An unresisting opponent is assumed dead by the captor house hunter, and the victim will be dropped after five additional rounds of constriction. Once all adversaries have been dealt with, the bodies are picked up by the house hunter’s tongue and pulled into its mouth at the rate of one per round. Victims lying along the blind side of the monster are taken in first, followed by those along the sides with eyestalks. Anyone pretending to be dead suffers one more round of constriction damage as he is picked up, but he still has one last chance to pull free in that round before being dragged inside the house hunter.
Once inside the monster, only small, hand-held stabbing weapons — the size of a short sword or smaller — may be used to attack (consider the creature’s insides to be AC 10). If any damage is inflicted, the house hunter uses its appendages to eject the person from its shell and then constricts him again until he ceases to resist for five rounds, escapes, or the monster dies. Bodies within a house bunter are fully digested and unrecoverable after 1d4 turns.
Note that the tongue, eyestalks, and tentacles of the house hunter are actually pseudopods; if any member is amputated in combat, it regrows in 1d4 turns, and all damage sustained by that appendage is returned to the creature’s hit point total.
House hunters aren’t damaged by sunlight, but they don’t like to expose their flesh and eyes to it. Hence, they prefer to travel by night, and they delay their attacks until after dusk if possible. If forced to fight by day, they make all attacks with -2 penalties.
House-bunter shells are thick enough to reduce both normal and magical heat and cold damage by 1 point per Hit Die of damage. If one’s hit point total falls below 10, it pulls in all of its appendages, shuts all openings, and attempts to move away from its attackers.
Habitat/Society: House hunters are pack animals, cooperating to capture their prey. Young house hunters rarely attack until an adult has taken the initiative. They all have good hearing and can sense the vibration of footsteps of man-sized and larger creatures that are 120 yards away. They are also intelligent enough to delay their attack until they can reap the maximum reward. For example, they won’t attack a single scout if there is a large party approaching behind.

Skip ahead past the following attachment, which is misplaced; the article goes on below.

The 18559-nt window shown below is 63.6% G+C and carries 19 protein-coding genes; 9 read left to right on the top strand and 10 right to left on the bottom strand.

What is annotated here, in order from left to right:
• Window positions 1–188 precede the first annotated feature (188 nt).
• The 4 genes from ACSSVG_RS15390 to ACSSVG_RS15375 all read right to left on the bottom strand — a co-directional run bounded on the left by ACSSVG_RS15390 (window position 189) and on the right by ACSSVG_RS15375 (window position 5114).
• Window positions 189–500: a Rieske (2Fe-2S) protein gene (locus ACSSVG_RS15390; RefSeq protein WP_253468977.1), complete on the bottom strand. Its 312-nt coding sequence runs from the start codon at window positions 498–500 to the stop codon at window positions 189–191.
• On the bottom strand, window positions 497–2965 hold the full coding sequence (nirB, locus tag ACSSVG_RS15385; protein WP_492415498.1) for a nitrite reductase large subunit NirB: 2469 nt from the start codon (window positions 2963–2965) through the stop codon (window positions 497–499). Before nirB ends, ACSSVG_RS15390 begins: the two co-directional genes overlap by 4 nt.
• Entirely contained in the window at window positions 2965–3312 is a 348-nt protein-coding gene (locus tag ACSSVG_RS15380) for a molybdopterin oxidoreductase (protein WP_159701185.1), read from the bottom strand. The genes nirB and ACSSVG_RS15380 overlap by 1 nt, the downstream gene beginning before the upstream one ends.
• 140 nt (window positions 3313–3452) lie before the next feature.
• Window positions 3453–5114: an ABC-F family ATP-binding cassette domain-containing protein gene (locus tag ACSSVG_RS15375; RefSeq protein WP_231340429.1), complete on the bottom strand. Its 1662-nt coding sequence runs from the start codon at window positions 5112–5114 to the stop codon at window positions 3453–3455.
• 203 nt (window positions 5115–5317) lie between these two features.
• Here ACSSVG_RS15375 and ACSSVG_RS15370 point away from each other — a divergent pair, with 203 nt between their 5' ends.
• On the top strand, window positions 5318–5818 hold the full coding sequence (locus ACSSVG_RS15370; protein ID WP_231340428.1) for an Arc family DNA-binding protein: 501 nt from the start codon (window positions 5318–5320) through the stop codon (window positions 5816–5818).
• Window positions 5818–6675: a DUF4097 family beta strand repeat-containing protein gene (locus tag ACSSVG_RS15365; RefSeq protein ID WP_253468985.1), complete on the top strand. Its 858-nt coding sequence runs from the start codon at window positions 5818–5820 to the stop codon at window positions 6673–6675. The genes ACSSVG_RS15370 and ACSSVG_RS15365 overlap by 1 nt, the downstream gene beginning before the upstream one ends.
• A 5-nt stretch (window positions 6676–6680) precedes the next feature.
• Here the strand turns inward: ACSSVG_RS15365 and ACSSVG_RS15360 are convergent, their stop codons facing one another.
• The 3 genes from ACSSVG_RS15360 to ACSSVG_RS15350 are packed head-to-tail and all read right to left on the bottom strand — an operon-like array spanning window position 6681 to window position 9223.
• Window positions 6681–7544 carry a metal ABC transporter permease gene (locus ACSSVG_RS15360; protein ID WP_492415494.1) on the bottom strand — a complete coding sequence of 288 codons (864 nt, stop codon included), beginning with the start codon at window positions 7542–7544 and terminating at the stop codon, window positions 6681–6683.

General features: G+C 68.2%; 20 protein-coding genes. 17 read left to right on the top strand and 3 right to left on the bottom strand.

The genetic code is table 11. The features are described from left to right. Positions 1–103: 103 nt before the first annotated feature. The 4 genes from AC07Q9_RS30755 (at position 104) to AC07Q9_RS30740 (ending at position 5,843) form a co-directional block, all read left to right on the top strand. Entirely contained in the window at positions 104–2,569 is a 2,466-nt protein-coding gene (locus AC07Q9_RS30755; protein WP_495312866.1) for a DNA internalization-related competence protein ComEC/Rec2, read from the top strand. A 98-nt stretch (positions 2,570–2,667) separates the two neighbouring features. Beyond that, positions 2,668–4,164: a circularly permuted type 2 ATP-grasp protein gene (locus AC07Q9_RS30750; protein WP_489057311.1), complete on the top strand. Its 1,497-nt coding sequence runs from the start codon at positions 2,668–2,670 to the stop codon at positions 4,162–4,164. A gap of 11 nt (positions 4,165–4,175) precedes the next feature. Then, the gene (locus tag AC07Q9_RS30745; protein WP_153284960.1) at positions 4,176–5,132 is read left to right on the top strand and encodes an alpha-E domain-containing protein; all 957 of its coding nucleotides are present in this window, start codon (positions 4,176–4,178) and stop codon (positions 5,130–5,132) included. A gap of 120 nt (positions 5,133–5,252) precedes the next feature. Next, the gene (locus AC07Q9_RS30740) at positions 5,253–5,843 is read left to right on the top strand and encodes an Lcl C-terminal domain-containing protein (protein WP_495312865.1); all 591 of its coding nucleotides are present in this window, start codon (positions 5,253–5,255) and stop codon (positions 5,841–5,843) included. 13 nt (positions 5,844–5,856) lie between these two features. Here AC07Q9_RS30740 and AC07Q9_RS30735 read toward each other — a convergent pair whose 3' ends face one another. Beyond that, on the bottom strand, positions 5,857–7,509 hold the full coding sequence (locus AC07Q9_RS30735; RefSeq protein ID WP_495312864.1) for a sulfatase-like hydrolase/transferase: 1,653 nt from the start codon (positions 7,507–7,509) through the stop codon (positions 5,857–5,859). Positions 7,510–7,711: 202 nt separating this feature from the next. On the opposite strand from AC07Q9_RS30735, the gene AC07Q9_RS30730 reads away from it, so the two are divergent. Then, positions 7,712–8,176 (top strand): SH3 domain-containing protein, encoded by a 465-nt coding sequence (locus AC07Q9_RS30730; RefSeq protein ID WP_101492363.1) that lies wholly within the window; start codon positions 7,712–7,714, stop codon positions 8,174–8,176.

The reproduction of these monsters remains a mystery, though an adult has been seen digging a large hole in the earth with its foot, then depositing its single live young in the hole. The creature subsequently made its way out of that hole and followed its mother. Shells apparently grow in size with their owners, and they are shaped over long periods of time to resemble particular buildings that the house hunters have probably seen in their limited travels.
Ecology: Treasure is usually found inside a house hunter’s shell, either within the stomach or embedded in the shell wall. Such treasure consists of the undigestible remains of the monster’s victims, including coins, gems, and similar small items. Some treasure may be encysted in layers of shell, like pearls, but these lumps have no jewel value. Occasionally, a magical item or rare antiquity may be found within the monster. A cursed item is especially possible, since those characters carrying truly powerful weapons or items would be much more likely to successfully repel the attack of a house hunter and escape. Assume that adult house hunters have a 5% chance to contain a magical item and that ancients have a 10% chance. Further, such items found in either type are 60% likely to be magically cursed.
The underside of a house hunter has no armor. It is a slippery foot resembling that of a snail, though it isn’t especially adhesive. When the creature moves, the outer shell raises slightly to allow movement over open ground, debris, etc.
If cleaned out thoroughly, a house hunter’s shell can be converted into a crude dwelling.